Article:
We really love registering service marks. Trademarks, too. (Mentioning service marks in the title of this post better served our alliterative inclinations.) What’s even more fun is finding new ways to register trademarks as quickly and cost-effectively as possible – which frees up time and money we can use to…register more trademarks. Hooray!
In case you are of a similar mindset, here are some things to ponder while you work on a new US application.
- Application signature. As soon as you are asked to file a new application, find out who will be available to sign the application form, and when. This can help minimize delays in getting the application filed. If the responsible party is away for a few weeks, maybe you will want to file the application unsigned, and submit the signed form later (in which case, don’t forget to include language on the application form confirming the applicant’s use of, or bona fide intent to use, the mark in the USA as of the application filing date).
- Is the mark a coined term, or does it have a meaning in a foreign language? You’ll want to tick the corresponding boxes on the application form. This information is also helpful when you’re assessing the availability of a mark.
- Claim ownership of prior US registrations for similar marks. Skip this step and you’ve just earned yourself a refusal!
- Consistent ownership and contact information. If your mark contains a previously-registered element, be sure the new application names the same owner as the prior registration – or be prepared to explain the relationship between the companies. While you’re at it, make sure the company address is up to date.
- Include a detailed description of your proof of use. If you were the Examining Attorney, which specimen description would you like more: “catalogue,” or “catalogue excerpt displaying the mark on page 3 in proximity to photograph of the goods and containing information enabling readers to place an order”?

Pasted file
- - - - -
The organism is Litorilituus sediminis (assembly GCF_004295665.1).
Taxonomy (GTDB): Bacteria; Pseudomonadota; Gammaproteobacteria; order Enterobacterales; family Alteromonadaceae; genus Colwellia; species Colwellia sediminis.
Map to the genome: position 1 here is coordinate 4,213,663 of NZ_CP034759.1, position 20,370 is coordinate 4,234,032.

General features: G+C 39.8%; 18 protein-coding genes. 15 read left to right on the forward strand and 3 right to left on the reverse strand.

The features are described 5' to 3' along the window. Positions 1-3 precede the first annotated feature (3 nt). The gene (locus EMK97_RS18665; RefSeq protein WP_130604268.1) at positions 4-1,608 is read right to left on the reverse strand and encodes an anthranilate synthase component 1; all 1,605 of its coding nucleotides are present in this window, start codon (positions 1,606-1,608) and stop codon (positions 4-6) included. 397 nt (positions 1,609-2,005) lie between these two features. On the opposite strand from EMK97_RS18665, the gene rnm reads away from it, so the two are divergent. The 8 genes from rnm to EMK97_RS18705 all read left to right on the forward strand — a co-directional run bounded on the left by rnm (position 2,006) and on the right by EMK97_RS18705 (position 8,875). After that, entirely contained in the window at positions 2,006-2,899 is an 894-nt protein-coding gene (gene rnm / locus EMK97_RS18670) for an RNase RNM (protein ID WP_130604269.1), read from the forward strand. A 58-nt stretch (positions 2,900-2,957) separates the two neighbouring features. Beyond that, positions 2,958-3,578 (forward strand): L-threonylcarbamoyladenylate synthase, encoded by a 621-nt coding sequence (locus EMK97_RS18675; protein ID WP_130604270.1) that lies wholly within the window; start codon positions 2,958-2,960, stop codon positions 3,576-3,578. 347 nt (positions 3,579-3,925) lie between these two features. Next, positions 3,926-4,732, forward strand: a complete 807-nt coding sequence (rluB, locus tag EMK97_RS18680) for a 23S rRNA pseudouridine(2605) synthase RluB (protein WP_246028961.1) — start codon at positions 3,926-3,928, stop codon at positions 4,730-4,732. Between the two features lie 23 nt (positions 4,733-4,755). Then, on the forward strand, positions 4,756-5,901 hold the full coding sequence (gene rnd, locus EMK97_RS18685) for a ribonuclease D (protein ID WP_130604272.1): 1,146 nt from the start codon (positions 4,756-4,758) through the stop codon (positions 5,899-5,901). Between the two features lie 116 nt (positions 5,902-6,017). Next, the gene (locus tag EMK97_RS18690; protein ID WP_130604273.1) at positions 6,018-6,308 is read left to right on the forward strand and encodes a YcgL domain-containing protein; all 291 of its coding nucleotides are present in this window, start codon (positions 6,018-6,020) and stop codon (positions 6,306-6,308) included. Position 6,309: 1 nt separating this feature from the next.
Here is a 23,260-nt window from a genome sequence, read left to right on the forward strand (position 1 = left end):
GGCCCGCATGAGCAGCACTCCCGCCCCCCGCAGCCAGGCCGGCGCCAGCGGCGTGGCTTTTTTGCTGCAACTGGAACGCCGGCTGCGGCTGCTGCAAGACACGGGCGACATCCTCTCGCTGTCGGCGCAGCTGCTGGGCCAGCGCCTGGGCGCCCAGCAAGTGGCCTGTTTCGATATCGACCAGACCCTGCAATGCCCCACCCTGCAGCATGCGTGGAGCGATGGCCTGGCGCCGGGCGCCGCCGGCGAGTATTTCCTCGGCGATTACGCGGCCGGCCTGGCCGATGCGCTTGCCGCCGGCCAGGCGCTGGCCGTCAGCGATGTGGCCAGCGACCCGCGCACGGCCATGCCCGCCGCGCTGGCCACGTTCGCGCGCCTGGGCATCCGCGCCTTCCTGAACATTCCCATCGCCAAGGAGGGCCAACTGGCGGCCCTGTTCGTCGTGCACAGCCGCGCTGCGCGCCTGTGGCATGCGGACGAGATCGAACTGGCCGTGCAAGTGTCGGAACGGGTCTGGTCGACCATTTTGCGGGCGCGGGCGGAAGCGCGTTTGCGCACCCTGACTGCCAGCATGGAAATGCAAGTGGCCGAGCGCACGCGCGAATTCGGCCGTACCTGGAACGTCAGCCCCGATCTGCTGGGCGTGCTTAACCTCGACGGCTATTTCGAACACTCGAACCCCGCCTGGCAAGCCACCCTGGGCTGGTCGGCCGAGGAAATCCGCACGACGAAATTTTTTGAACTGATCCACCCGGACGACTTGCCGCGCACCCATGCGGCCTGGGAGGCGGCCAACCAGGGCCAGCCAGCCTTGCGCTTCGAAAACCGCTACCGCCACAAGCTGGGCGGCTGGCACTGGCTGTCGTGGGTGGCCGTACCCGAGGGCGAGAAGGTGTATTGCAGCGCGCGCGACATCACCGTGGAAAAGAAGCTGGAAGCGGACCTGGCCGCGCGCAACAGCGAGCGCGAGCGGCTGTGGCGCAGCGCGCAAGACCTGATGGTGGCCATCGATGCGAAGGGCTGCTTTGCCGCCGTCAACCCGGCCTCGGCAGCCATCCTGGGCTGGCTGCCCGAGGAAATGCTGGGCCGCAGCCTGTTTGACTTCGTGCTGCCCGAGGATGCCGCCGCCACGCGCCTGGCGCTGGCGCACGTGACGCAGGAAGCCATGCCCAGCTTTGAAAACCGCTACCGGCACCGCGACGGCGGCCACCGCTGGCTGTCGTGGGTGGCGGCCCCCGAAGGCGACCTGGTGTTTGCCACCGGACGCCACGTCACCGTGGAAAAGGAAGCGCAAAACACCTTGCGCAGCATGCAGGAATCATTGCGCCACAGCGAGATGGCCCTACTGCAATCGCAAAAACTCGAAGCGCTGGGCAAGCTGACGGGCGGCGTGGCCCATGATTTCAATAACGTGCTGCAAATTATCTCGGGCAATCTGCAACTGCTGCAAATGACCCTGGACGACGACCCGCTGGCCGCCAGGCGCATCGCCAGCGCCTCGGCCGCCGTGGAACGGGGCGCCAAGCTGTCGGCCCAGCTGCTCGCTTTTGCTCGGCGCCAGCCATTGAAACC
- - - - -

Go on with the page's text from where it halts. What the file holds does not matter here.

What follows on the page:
- File an Amendment to Allege Use prior to publication. If you do get an Office action (boo! hiss!), take that opportunity to determine if the brand has been put into use. If so, you’ll turn your frown upside down when you shave a few months off the registration process by filing an Amendment to Allege Use at the same time as your response to the Office action.
- Swift responses to Office actions. If you do get refusals, try calling USPTO Examining Attorneys right away, while the matter is still fresh in their minds. You’ll get a clearer understanding of their rationale, and you might be able to dispose of some issues by phone.
Of course, Office actions are sometimes unavoidable – but implementing the above tips during the filing process can minimize the number of administrative issues raised in the refusal – thus allowing you to concentrate on the substantive aspects. Happy filing!
The material contained in this communication is informational, general in nature and does not constitute legal advice. The material contained in this communication should not be relied upon or used without consulting a lawyer to consider your specific circumstances. This communication was published on the date specified and may not include any changes in the topics, laws, rules or regulations covered. Receipt of this communication does not establish an attorney-client relationship. In some jurisdictions, this communication may be considered attorney advertising.